Unless you have a lot of time and patience, it is not worthwhile to travel the Algarve with public transport. Bus lines are few, do not lead to the most hidden beaches (often the most beautiful) and the schedules are not so frequent. The best way to travel the famous Portuguese coast is by car. With it, you can travel from end to end stopping at all beaches for as long as you want.
However, we know that renting a car puts a good deal of weight on the budget. If you can’t afford these costs, go to the Algarve by train or bus, stay and a region where you can get to know the largest number of beaches on foot, by trails, using municipal bus lines or by hitchhiking by app and, eventually, rent a car for a day to be able to explore other regions of the Algarve.
5. Pay to watch a night of Fado
It is not that it is exactly a mistake to pay to watch a night of Fado in Lisbon. There are several good Fado houses with a restaurant, which guarantee spectacular nights – but which only work with advance booking and can cost up to more than 50 euros. Without you waiving dinner, it is still possible to pay for the show, sometimes with the right to a complimentary drink, for values up to 25 euros.
However, here is the truth: it is possible to pay nothing (!) And still enjoy some of the best known musicians of the Lisbon Fado. A good option is Tasca do Chico, in Bairro Alto, where Lisboners gather to drink beer, eat snacks and, in the dark of the environment, listen to the beautiful Portuguese melody.
6. Go to Portugal without having heard of Serra da Arrábida
I put my hand on the fire: most tourists who arrive in Portugal have never heard of Serra da Arrábida. And this is a huge mistake! It is about 40 km from Lisbon and is home to some of the most beautiful beaches we have ever visited in Portugal. The most common is, being in Lisbon in the summer, stopping over in Cascais, which has beaches and very easy access (just over 30 minutes by train). But, between us: if the subject is the beach, Serra da Arrábida is infinitely more beautiful.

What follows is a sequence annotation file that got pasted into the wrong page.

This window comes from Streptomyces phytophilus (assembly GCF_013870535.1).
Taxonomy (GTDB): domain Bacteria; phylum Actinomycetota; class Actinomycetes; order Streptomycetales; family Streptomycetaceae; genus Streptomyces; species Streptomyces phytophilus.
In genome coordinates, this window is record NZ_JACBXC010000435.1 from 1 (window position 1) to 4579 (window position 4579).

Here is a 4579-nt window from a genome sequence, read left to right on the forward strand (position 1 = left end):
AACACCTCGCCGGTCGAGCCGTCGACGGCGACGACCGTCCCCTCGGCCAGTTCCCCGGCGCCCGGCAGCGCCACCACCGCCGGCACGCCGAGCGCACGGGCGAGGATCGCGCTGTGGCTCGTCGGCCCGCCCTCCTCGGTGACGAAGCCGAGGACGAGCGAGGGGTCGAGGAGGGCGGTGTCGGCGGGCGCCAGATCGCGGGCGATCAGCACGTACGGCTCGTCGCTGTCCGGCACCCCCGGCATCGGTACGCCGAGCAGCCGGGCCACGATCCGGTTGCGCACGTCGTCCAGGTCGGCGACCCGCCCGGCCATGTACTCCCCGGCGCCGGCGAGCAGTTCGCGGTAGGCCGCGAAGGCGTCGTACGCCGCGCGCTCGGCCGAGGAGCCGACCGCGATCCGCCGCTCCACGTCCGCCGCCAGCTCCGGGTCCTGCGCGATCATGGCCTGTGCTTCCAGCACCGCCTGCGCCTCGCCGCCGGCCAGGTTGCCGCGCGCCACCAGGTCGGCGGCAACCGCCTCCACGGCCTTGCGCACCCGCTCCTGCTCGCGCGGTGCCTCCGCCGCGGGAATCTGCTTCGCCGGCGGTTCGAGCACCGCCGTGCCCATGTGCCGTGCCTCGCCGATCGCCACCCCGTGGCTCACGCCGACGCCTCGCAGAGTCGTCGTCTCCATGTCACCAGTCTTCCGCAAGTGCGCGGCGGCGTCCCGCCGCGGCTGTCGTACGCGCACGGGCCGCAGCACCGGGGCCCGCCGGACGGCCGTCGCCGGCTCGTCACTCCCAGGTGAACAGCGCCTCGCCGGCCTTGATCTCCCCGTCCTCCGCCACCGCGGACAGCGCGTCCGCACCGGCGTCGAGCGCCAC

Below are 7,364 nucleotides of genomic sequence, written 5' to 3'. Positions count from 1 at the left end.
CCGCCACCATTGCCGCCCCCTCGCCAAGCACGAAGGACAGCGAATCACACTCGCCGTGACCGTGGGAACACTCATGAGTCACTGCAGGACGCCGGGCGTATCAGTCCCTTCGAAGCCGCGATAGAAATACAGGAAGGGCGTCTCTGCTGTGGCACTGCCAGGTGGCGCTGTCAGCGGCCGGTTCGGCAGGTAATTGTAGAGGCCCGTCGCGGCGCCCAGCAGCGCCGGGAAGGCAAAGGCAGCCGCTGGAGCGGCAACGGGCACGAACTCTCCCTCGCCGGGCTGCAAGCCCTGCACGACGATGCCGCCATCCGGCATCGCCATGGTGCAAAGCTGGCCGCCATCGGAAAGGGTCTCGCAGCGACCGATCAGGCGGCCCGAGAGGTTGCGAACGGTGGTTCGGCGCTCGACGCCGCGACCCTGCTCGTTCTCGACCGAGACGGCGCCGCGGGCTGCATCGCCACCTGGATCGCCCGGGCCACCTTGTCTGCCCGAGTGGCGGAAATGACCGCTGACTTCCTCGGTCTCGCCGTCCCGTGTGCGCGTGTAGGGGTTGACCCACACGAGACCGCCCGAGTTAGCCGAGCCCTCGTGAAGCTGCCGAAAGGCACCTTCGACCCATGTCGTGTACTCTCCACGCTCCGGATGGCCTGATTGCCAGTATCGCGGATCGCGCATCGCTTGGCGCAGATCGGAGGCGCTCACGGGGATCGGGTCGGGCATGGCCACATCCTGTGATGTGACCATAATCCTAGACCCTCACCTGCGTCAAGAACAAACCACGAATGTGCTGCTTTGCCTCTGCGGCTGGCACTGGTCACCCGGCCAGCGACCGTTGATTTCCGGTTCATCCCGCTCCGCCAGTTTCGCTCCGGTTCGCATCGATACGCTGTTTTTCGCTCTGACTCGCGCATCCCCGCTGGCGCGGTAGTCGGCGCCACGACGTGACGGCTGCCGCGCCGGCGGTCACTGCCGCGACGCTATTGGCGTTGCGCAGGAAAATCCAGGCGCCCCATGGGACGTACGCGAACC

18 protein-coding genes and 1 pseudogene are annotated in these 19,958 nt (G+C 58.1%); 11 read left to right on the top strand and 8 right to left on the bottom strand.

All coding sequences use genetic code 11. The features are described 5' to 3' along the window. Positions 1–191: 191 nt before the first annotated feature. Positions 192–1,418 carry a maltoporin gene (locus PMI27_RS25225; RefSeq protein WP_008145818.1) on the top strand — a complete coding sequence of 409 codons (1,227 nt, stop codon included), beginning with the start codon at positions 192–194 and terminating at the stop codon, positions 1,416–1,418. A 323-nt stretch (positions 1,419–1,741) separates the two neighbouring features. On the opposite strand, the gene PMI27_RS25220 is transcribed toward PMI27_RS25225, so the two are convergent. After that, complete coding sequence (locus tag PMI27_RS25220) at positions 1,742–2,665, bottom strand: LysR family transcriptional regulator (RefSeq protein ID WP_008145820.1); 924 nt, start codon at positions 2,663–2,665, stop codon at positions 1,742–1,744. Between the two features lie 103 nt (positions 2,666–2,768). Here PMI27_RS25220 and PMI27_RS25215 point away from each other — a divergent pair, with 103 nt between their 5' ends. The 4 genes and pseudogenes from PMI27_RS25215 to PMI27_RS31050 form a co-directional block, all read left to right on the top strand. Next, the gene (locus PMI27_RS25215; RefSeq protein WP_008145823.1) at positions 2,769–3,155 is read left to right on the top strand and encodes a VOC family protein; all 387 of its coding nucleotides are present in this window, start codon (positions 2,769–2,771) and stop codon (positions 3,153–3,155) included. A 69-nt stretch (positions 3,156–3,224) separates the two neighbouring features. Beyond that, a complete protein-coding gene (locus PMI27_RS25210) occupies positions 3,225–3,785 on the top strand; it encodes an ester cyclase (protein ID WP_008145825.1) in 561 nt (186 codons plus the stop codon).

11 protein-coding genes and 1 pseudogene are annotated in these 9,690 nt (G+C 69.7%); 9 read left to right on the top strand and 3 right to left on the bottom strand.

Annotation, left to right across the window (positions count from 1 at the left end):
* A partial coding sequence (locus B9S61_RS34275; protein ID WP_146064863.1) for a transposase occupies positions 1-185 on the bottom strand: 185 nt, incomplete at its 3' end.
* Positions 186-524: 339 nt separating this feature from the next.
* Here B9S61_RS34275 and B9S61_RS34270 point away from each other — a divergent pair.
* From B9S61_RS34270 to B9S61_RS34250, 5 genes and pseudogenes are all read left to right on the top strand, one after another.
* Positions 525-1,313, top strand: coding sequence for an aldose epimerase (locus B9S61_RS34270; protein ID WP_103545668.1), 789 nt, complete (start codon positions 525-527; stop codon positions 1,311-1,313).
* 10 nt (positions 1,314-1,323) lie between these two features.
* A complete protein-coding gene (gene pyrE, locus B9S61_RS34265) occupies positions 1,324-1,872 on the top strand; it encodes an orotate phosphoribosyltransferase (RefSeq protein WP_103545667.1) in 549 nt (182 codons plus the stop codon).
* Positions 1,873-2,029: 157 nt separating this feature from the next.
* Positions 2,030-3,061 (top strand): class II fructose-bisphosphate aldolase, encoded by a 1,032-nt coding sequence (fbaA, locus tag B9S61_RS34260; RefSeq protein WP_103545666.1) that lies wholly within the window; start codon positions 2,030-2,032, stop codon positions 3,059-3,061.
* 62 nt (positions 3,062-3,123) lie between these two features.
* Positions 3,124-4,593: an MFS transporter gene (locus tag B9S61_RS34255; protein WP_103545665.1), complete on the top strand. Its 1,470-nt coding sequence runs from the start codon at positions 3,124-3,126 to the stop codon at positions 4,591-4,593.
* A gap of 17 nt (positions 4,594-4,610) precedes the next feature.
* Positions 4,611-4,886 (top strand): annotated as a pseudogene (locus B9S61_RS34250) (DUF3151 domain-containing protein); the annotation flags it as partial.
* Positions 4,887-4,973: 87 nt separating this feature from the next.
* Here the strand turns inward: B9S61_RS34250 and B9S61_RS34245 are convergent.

The beaches have calm, crystalline waters and blue-green tones. There are parking lots in the region and it is also possible to get there by bus, passing through Setúbal and then taking a municipal line to the beaches. The trip can be a bit more laborious and even take longer than going to Cascais, but if you have time, spend a day there!
7. Do not try the typical sweets of each city visited
In order not to make this mistake, a simple strategy is enough: when you arrive in a new Portuguese city, stop at the first confectionery / bakery and ask for the typical sweet of the city, which is not uncommon (and to the delight of ants travelers) it is more than that a!
These are just an example. Conventual sweets, delicious and traditional, are present in practically all Portuguese regions. And they tell a lot about the history of each place. Not bad to know more about the local culture while sweetening your life, right?
8. Not being prepared to enjoy most of Portugal
Portugal is indeed a very easy destination to visit – mainly due to the language and also the good transport network in practically the whole country. But those who think they can leave everything for the last minute are wrong, who think that it is not necessary to read enough to put together a script that is ideal for their traveler profile, who does not research which are the must-see restaurants in each destination and who does not take comfortable shoes to be able to go up and down the slopes of Portuguese cities without any major problems!